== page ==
How Did the Middle East’s Comic Con Strike a Blow for Feminism?

Hijab-wearing superheroes meet scantily clad cosplayers in Dubai, of all places, where girl geeks outnumber the guys. Wait, what?

Comic book aficionados attend Comic Cons around the world each year donning head-to-toe superhero ensembles as a performance art the community refers to as “cosplay.” And while male attendees tend to arrive in capes and armor, female participants often show up in skimpy costumes—since female characters in comics are typically depicted in risqué attire. In a collision of gender and culture, this is also true of the Middle East Film and Comic Con held annually in Dubai, where hijabs and skintight catsuits share the stage. In fact, women, regardless of how they’re dressed, are the majority presence at the Middle East Comic Con.

Middle Eastern culture, especially for women, places an emphasis on modesty. But at Dubai’s Comic Con, participants are given somewhat of a hall pass when it comes to cosplay. At this year’s convention, women were dressed in everything from Captain America-inspired headscarves to shiny spandex hot pants.

As part of our collaboration with MSNBC, Vocativ attended the Middle East Film and Comic Con and spoke to a few of these cosplayers. One woman, sporting a slightly revealing jumpsuit, tells us she’d been scolded for showing too much skin. “[They said] ‘What are you wearing?’ I’m like, you know what? I’m free to wear whatever I want to wear.” Still, some women prefer to uphold the culture’s more reserved clothing traditions. “Here we’re kind of a conservative country,” a woman in a sparkly hijab tells us. “We can’t really cosplay all characters, you know, some will be revealing. Too revealing.”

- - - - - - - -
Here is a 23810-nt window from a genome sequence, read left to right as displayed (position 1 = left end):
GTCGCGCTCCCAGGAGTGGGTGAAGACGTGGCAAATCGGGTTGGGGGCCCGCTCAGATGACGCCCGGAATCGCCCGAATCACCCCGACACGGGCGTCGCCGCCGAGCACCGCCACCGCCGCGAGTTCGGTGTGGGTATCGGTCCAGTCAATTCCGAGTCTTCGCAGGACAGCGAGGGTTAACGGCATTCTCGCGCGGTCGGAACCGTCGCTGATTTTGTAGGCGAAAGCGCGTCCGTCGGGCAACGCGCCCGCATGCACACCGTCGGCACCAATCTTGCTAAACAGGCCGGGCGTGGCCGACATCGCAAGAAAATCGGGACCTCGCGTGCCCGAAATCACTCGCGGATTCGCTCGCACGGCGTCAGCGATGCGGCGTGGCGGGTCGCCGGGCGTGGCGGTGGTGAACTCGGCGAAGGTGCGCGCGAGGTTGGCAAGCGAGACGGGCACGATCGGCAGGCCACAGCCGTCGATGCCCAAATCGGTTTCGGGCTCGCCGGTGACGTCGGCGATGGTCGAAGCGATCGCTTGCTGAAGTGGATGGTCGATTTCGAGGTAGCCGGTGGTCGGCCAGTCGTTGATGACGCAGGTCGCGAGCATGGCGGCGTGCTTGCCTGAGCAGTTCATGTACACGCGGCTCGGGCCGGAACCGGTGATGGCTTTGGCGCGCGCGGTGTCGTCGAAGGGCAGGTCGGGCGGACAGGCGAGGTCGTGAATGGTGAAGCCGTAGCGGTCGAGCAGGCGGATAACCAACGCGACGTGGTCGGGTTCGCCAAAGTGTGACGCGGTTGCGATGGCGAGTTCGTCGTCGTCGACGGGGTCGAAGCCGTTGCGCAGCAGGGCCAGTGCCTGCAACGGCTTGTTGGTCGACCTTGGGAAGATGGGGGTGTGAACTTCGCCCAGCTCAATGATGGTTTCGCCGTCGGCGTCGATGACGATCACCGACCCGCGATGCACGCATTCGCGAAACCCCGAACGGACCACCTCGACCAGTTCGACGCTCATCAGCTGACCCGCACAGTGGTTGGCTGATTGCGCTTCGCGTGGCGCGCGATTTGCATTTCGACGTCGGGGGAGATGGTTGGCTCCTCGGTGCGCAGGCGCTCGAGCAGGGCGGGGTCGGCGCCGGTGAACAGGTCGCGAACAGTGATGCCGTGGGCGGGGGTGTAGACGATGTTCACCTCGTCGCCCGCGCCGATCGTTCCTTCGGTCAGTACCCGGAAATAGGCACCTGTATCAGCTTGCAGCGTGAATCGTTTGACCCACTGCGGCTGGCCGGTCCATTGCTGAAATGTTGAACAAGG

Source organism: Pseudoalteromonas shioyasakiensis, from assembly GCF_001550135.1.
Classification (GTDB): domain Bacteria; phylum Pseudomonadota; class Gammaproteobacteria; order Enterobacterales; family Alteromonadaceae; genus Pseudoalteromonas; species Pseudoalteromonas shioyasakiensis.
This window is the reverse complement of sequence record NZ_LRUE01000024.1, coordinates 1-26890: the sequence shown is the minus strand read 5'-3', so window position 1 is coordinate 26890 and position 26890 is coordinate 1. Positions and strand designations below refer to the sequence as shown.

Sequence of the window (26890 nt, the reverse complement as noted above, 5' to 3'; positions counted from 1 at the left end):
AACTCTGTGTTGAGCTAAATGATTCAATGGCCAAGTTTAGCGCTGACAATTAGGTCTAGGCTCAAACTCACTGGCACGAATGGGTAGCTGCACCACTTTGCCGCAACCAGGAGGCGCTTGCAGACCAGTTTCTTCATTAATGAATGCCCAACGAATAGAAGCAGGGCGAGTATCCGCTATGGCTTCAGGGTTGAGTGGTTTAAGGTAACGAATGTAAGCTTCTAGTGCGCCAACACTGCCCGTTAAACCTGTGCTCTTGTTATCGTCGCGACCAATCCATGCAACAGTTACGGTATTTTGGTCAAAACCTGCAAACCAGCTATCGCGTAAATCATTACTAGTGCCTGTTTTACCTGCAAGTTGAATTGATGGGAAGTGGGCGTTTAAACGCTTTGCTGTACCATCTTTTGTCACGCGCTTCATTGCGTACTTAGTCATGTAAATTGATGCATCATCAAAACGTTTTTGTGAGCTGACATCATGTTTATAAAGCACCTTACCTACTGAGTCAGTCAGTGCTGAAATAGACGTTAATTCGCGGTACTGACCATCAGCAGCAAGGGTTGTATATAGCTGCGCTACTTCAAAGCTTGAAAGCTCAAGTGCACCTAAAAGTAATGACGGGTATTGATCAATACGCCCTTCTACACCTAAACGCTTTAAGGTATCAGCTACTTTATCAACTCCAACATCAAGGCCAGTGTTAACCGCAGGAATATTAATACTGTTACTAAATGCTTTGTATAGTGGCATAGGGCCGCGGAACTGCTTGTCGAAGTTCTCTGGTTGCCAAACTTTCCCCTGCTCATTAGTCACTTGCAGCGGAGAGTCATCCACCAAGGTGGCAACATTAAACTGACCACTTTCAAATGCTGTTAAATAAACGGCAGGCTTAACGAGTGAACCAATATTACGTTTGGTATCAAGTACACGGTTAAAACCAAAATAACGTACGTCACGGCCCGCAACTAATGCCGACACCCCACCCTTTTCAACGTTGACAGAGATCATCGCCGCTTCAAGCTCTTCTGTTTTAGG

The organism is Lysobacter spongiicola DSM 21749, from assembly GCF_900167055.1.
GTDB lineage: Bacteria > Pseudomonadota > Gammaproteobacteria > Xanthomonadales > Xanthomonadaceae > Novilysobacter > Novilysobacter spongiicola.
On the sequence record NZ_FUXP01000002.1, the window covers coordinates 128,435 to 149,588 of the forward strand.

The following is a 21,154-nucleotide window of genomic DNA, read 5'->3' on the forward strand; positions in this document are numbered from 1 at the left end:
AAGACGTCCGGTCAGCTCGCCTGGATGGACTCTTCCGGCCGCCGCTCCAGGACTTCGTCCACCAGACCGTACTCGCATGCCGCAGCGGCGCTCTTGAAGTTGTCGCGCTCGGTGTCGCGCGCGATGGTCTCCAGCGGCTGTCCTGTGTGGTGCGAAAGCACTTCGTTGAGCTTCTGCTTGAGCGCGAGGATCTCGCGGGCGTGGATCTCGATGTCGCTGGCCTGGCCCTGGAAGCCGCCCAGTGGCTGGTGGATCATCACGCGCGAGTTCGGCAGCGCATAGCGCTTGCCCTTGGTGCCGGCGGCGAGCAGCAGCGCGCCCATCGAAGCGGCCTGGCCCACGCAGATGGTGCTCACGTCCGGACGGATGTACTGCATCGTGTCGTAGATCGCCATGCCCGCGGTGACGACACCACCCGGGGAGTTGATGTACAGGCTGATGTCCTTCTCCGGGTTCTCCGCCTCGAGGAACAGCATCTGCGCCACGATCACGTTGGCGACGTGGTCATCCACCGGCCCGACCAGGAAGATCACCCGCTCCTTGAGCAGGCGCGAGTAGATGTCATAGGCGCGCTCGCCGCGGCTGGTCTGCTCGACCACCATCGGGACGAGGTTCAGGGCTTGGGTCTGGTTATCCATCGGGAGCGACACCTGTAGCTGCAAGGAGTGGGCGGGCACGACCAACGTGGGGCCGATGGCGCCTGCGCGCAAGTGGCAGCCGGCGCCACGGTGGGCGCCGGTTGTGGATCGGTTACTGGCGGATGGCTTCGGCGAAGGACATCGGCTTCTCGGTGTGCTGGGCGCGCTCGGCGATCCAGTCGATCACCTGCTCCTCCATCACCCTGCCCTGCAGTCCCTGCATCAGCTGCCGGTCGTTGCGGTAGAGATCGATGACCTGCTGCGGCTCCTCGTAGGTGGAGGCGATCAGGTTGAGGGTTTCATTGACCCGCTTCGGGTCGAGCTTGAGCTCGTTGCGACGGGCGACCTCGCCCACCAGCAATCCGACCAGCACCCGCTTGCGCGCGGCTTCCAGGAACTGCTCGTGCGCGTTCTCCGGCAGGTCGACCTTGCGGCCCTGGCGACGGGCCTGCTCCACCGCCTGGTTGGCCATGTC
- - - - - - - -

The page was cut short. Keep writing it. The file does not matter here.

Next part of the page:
To appeal to the increased number of Muslim women interested in comic book culture and cosplay, Marvel Comics recently introduced a new superheroine to its collection—Ms. Marvel, a Pakistani teenager living in New Jersey. “We have a Muslim editor, she always felt that a lot of the books, while she was fans of them, didn’t really reflect her world,” C.B. Cebulski, the vice president of Marvel Comics, shares with us. “She had been pushing for a while to come up with a book that reflected her views and the views of Muslims around the world.”

Despite Marvel’s best efforts, some women believe that Ms. Marvel could use a wardrobe change to truly mirror the Muslim culture. “It’s not even accurate stuff,” says one of the women at the Middle East Film and Comic Con. “They draw a Muslim woman with a hijab and then her arms are all bare—like what the heck is that? When someone does [a Muslim character] and it’s not accurate, or they just do it to attract audiences, it’s pretty shitty.”

The Middle East Film and Comic Con has been held in Dubai since 2012.

Visit MSNBC for more. 


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